“On average, a lion will kill a deer every 10 to 14 days,” according to the Mountain Lion Foundation. “They also dine on coyotes, raccoons, rodents, elk, feral hogs, and even porcupines. ”
Mainland Alaska has no deer, raccoons, feral hogs or elk. The primary prey species in mainland Alaska is moose. Cougars have killed moose, but they don’t survive on moose.
“Cougar kills were 84 percent elk, 6 percent mule deer, 1 percent moose, and 9 percent other in winter, ” wildlife biologist Susannah Woodruff reported in a 2006 study of cougars and wolves in the Yellowstone ecosystem, “and 80 percent elk, 11 percent moose and 9 percent other in spring.”
No predator can survive on only 11 percent of its normal diet or even double that. If prey are not available, predators starve to death. Moose as cougar prey in Alaska are even less available than in Wyoming.
The Shira’s or Yellowstone moose “weigh less than or equal to 816 pounds,” according to “Ecology and Management of the North America Moose,” the definitive guide to the species.
“Live weight of (Alaskan/Yukon or tundra moose) cows (are) up to 1,100 pounds; bulls weigh 1,566 and possibly more.”
In other words, Alaska moose can get to be about twice the size of Yellowstone moose, making them twice as hard to kill. And Alaska moose, given the lower productivity of northern ecosystems, exist at lower population densities than in Wyoming, making them harder to find.
Alaska wolves are adapted to ranging huge territories to find moose and attack them as a pack. Mountain lions are lone, ambush predators that need to find their prey in terrain that makes an ambush possible.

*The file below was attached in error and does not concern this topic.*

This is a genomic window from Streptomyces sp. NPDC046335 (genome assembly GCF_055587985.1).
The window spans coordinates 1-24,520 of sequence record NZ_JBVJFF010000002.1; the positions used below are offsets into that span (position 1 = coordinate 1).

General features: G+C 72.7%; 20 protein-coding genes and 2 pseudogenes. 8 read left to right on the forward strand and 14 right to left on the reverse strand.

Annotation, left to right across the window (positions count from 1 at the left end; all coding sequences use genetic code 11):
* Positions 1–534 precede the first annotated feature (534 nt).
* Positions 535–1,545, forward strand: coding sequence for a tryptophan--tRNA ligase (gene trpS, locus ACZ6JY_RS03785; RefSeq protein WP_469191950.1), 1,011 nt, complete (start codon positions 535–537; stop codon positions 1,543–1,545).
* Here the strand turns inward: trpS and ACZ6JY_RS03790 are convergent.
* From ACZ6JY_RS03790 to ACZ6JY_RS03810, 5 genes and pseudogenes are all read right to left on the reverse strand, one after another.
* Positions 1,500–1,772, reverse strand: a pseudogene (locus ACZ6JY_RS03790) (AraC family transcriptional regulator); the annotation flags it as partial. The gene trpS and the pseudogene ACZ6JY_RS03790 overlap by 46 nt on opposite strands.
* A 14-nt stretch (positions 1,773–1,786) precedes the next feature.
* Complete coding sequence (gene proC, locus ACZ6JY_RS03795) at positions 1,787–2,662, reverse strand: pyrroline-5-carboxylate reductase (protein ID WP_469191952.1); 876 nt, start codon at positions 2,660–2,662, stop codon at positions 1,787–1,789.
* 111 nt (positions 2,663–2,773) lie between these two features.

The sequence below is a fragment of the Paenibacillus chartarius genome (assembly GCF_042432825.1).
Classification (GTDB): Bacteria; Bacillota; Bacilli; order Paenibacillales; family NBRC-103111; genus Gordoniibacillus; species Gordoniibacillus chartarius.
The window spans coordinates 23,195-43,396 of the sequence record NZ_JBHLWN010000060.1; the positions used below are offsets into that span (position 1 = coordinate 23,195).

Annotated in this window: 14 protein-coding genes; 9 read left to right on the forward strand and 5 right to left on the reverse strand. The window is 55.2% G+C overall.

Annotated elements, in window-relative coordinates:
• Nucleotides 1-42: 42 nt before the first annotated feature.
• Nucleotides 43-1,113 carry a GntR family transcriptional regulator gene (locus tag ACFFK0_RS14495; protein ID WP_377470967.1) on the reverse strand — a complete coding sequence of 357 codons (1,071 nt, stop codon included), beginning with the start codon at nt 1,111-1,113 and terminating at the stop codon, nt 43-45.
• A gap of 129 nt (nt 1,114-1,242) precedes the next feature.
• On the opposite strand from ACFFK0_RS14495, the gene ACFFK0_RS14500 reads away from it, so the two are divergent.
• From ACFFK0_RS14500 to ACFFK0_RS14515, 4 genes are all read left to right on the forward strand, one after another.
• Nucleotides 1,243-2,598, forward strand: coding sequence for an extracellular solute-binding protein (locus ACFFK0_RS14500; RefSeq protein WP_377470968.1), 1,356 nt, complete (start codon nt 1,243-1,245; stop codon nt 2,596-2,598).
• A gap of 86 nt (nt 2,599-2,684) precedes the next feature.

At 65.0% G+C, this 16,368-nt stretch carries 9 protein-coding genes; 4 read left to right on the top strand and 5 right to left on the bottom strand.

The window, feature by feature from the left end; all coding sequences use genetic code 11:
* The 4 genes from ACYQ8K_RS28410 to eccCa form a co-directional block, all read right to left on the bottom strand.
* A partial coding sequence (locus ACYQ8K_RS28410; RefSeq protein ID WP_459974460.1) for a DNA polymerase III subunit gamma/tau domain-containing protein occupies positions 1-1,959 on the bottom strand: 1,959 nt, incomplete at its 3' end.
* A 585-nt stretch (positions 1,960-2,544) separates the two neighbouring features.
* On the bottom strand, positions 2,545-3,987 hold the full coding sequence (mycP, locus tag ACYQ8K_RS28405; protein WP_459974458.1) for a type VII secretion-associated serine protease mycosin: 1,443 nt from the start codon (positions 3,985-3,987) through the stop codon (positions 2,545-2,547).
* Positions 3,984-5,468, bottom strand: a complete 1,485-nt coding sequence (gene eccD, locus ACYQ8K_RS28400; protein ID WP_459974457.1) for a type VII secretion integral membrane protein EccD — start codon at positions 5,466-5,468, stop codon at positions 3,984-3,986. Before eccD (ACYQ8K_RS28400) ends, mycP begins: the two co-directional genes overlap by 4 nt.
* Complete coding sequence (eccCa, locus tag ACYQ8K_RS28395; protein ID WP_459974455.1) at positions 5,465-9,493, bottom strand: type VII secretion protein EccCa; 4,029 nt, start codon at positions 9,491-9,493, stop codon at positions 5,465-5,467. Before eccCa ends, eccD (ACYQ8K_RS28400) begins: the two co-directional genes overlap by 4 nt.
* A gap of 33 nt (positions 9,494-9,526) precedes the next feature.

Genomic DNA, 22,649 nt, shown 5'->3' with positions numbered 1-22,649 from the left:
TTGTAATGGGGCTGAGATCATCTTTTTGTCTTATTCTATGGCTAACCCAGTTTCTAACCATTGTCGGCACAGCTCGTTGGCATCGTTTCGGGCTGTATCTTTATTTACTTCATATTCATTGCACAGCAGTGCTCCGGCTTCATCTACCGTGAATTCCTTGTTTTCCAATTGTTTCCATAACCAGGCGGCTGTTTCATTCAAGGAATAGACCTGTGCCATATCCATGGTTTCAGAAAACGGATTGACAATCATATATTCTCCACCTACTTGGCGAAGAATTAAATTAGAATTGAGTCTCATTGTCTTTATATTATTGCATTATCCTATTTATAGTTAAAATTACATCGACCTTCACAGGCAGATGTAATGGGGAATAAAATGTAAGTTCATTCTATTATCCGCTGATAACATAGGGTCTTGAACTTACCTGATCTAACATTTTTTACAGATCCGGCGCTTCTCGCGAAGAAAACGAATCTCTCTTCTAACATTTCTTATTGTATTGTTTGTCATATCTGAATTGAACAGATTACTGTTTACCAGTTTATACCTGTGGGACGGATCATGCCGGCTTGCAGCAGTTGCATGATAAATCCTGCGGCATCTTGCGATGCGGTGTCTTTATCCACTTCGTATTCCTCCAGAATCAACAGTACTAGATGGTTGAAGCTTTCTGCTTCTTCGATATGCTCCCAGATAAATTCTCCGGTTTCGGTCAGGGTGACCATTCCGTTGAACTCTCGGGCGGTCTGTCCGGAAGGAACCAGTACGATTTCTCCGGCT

“I imagine a cougar could live on sheep and mountain goats,” said Luenemann, “but (those animals) are usually hanging out in such exposed, visible areas that surely someone would’ve seen a cougar hunting them, or the results of the hunt by now. (And) with so many people using game cams these days, I’m sure (a mountain lion) would’ve shown up on one by now if one was hanging around the Hillside.”
Luenemann used to lived in Colorado, a state in which mountain lions are native. The environment of The Centennial State makes it well suited to mountain lions.
Just as the environment of Alaska makes it unsuited to mountain lions. It is about as likely a mountain lion would be found in mainland Alaska as a moose would be found in Los Angeles.
Anything can happen
As the responses at Nextdoor piled up, some people did try to point out why a report of a mountain lion on the Anchorage Hillside should be treated with a great deal of skepticism.
Many refused to buy that idea.
“Yes there r mt.lions in Alaska,” one commented, failing to note that the only proven mountain lion apperances in Alaska have been on the Panhandle which is geographically more a part of the Canadian land mass than the Alaska land mass.
Still, it is not impossible that a cougar could show up in Anchorage.
Wardlow remembers how people in Michigan, where she used to live, scoffed at the idea of a mountain lion on the loose there until it killed a horse and was captured. It was, she said, a very real mountain lion.
It also turned out to have been someone’s exotic pet before being released to run free in the Wolverine State.
There appears to be a mountain lion for sale on this website now. In some states (Alaska is not one of them), it is legal to own a lion, or just about any animal you want, as a pet.
Transporting a mountain lion from anywhere in the lower 48 to Michigan would be easy, Wardlow observed. Bringing one to Alaska would be a more difficult, but maybe if it was a kitten one could convince Canadian and then U.S. border patrol agents it was a regular cat.
If you get a picture of this cat in Anchorage, send it to firstname.lastname@example.org pronto.